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Call me Joey. Airplane!’s Captain Clarence Oveur likely would. Because I like movies about gladiators. Not as much, mind you, as I did at age 12 when I thought Spartacus, Barabbas, Demetrius and the Gladiators and their ilk were the quintessence of great cinema, and Victor Mature second only to Charlton Heston as the king of sword and sandals. Still, the interest, like the Dude, abides. Has there ever been a cooler and crueller culture than ancient Rome?

Portrait of a woman mosaic, part of the Royal Ontario Museums’s exhibit Pompeii: In the Shadow of the Volcano.

Naturally then, when the Royal Ontario Museum in Toronto announced earlier this year that, beginning mid-June, it would host for almost seven months an exhibition titled Pompeii: In the Shadow of the Volcano, attention had to be paid. Pompeii, you see, was a gladiator town. Gladiators trained there, lived in barracks nestled in the Bay of Naples on the slopes of Mount Vesuvius and fought, often against wild animals, in a huge amphitheatre erected in 70 BC. The ultimate accolade was to be sent up to Rome, 250 kilometres to the northwest, to slash and hack in the Colosseum.

As we all know, Pompeii’s combat culture (and much else) crashed and burned some time in the second half of 79 AD, when volcanic Vesuvius blew its top and buried the city and adjacent communities in a hail of ash, poisonous gas and stone. Thousands died (not, however, the entire population or even a majority of its citizens, as some movies and pulp literature would have it), mostly from extreme heat shock. But, luckily for posterity, all that ash and stone served to preserve the city as a sort of cryogenically sealed time capsule, ripe for the excavating. This started more or less systematically some 1,700 years later, in the mid-18th century, and continues to this day. Now an estimated 70 per cent of Pompeii has been cleared.

A triptych that is part of the Royal Ontario Museums’s exhibit Pompeii: In the Shadow of the Volcano.

It’s from these excavations that the ROM’s curatorial team, working in association with Italy’s Superintendence for the Archaeological Heritage of Naples and the Special Superintendence for Pompeii, Herculaneum and Stabiae, has culled some 200 artifacts to create the first big Pompeii show in Canada in at least 10 years. This often beautifully preserved stuff offers a condensed but nevertheless revelatory picture of life’s rich pageant in what most archeologists agree was “a relatively minor Roman city” made remarkable by the extraordinary circumstances of its demise.

Gladiator helmet, part of the Royal Ontario Museums’s exhibit Pompeii: In the Shadow of the Volcano.

Gladiator buffs will be pleased to hear that early in the show there’s a fascinating display of combat wear – leg guards, shoulder “pads,” helmets and masks – that puts the heavy in heavy metal. (For what’s likely an even larger display of gladiator paraphernalia, buffs should probably check out Gladiators and the Colosseum: Death and Glory, on now at the Canadian War Museum in Ottawa through Sept. 7.)

Other highlights include a couple of arresting mosaics, one of a leashed family dog, tongue a-wagging, that’s as vivid as a Keith Haring drawing, the other of an unidentified aristocratic woman made from thousands of itty bits of coloured limestone, assembled with all the intricacy and care of a pointillist painting. For sheer visual pow, there is, near the exhibition’s exit, an almost monumental bronze statue, found by a garden pool in a villa in nearby Herculaneum, of a young female, eyes made of glass, frozen in the act of fastening her dress. For cheek (and for some perhaps, chic), check out the groaningly titled “Sex in the City” section where, courtesy of an array of amatory artifacts, you’ll discover the real roots of “phallocentrism.”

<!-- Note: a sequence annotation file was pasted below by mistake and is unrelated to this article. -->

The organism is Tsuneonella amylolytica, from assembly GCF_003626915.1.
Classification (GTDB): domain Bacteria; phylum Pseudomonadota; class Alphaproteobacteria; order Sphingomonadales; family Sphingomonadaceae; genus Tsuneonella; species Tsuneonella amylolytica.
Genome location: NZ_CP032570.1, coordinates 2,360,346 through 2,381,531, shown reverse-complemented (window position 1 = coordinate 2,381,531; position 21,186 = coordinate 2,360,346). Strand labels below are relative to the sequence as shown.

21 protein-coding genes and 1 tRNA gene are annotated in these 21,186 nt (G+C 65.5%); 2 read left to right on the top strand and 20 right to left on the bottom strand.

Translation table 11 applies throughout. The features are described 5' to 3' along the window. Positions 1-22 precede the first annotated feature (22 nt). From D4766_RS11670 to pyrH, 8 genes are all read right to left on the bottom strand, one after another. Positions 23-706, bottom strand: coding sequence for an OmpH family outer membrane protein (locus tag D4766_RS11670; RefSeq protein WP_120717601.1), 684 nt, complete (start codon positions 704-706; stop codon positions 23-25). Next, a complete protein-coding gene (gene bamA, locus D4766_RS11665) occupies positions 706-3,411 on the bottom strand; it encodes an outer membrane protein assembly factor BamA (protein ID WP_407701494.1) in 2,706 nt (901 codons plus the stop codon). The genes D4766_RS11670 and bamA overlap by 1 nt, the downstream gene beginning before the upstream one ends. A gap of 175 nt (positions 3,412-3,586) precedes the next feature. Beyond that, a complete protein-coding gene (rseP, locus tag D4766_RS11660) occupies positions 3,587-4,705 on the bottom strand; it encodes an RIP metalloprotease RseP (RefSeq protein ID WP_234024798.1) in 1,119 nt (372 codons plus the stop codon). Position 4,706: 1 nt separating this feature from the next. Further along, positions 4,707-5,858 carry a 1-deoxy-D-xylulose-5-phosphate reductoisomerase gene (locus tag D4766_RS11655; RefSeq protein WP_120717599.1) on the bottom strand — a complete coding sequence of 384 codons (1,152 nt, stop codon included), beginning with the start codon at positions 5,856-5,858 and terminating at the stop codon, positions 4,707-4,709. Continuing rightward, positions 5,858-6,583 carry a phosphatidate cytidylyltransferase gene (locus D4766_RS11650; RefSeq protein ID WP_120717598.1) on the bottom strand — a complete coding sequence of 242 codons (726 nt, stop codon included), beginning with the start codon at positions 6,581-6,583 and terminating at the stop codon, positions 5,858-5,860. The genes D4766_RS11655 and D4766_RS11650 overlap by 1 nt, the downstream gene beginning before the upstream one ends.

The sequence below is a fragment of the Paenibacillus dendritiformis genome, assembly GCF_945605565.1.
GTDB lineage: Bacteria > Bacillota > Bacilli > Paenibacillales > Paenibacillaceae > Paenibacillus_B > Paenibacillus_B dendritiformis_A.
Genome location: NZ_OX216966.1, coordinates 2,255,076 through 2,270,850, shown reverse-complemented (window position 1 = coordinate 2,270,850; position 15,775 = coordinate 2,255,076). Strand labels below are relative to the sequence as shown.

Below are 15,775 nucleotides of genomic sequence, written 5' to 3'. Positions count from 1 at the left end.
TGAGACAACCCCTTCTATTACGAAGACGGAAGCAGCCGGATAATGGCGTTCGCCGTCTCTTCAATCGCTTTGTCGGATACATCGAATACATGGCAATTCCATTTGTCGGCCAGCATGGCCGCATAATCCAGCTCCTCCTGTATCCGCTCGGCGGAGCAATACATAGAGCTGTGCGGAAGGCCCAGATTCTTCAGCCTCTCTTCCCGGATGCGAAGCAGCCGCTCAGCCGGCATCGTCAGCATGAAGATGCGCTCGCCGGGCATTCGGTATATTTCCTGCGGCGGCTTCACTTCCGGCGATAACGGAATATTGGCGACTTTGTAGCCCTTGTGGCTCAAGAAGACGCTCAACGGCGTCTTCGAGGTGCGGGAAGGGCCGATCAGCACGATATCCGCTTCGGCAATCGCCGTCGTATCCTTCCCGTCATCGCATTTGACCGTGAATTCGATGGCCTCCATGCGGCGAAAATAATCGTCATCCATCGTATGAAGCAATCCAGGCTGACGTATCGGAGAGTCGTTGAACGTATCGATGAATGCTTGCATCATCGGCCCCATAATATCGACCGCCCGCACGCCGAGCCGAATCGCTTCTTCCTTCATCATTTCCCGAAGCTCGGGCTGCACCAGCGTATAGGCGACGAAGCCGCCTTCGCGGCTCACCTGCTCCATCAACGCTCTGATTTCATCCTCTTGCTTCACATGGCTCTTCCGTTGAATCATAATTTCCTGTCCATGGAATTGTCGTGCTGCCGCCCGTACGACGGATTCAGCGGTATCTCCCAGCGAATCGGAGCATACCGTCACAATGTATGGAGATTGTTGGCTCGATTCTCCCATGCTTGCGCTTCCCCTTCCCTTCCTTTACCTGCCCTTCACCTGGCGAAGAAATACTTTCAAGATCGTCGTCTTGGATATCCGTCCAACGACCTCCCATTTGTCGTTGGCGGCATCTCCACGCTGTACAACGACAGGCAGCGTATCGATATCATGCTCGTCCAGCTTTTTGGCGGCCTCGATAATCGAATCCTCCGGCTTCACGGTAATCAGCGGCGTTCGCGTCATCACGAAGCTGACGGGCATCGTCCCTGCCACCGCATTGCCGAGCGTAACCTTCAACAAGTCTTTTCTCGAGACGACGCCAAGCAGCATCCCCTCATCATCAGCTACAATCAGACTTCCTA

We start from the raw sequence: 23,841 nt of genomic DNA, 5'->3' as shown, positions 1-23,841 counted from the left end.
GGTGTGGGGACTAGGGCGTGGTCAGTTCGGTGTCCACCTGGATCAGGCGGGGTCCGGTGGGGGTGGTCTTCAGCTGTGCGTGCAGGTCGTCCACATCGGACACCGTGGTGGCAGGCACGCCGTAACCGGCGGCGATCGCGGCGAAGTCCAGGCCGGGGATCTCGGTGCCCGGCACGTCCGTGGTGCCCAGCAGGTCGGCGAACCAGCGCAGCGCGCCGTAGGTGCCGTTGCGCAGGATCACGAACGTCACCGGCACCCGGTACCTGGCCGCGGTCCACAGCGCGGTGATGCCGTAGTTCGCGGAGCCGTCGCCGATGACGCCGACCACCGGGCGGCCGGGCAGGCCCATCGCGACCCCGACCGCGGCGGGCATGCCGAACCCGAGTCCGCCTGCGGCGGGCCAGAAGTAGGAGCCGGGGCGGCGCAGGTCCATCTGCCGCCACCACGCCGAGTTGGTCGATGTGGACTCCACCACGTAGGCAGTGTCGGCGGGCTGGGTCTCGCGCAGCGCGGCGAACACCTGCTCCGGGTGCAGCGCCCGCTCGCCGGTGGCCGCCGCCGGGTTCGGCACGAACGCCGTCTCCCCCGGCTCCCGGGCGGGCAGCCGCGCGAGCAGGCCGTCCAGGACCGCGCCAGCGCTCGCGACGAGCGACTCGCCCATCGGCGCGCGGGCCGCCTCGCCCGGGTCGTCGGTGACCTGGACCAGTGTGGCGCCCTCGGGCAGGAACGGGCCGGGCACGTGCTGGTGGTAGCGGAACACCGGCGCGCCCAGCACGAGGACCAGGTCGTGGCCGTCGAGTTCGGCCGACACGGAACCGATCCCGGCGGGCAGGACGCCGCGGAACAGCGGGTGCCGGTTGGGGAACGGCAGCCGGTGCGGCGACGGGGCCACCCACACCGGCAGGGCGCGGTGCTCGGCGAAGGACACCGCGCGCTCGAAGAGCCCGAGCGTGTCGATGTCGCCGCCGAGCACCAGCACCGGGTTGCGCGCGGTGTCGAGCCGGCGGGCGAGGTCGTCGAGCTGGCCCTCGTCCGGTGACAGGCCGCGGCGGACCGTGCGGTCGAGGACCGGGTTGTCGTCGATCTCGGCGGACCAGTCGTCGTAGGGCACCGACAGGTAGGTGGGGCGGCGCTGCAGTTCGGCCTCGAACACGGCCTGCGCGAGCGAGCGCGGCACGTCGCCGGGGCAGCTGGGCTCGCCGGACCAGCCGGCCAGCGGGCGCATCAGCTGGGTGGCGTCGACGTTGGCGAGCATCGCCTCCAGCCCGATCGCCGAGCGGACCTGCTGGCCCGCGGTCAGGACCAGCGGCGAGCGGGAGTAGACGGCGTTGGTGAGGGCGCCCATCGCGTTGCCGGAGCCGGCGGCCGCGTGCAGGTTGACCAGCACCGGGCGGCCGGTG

In other words, Pompeii: In the Shadow of the Volcano doesn’t lack the goods, be they exotic (a selection of copies of the famous plaster casts of the entombed victims) or everyday (pans, urns, furniture, lamps, coins, spoons). Where it does falter is in the presentation.

Mosaic of a guard dog, part of the Royal Ontario Museums’s exhibit Pompeii: In the Shadow of the Volcano.

This has less to do with the show’s organization as a warren of compartments and departments (with titles such as “Better Homes and Villas” and “Out on the Town”) than its setting. As regular visitors to the ROM’s lower depths know, the Garfield Weston Exhibition Hall can be an unforgiving space. Its vertiginous walls, linoleum-like floors, thrusting supports and angled intrusions are, more often than not, obstacles to be overcome (or at least ameliorated) rather than opportunities to be embraced. Previously, in big temporary shows such asMesopotamia (2013) and 2014’s Forbidden City, the ROM successfully mitigated the Weston’s difficulties. Not so here. The lighting is bland, the mise en scène antiseptic and bereft of atmosphere, the interactive elements pedestrian (“Wear a toga!” “Make a mosaic!” “Lift the amphora!”). In short, there’s no drama; it never gets its groove on. Indeed, the exhibition’s preparators have striven so hard to demonstrate the contemporary relevance of the ancient Romans that Pompeii finally feels as if it’s a trip to a road show in a shopping mall, not a rich museological journey to the otherness of the past.

Pompeii: In the Shadow of the Volcano appears at Toronto’s Royal Ontario Museum through Jan. 3, 2016 ( A version of the exhibition, titled Pompeii: A Roman City, will run Feb. 7 to Sept. 5, 2016, at the Montreal Museum of Fine Arts (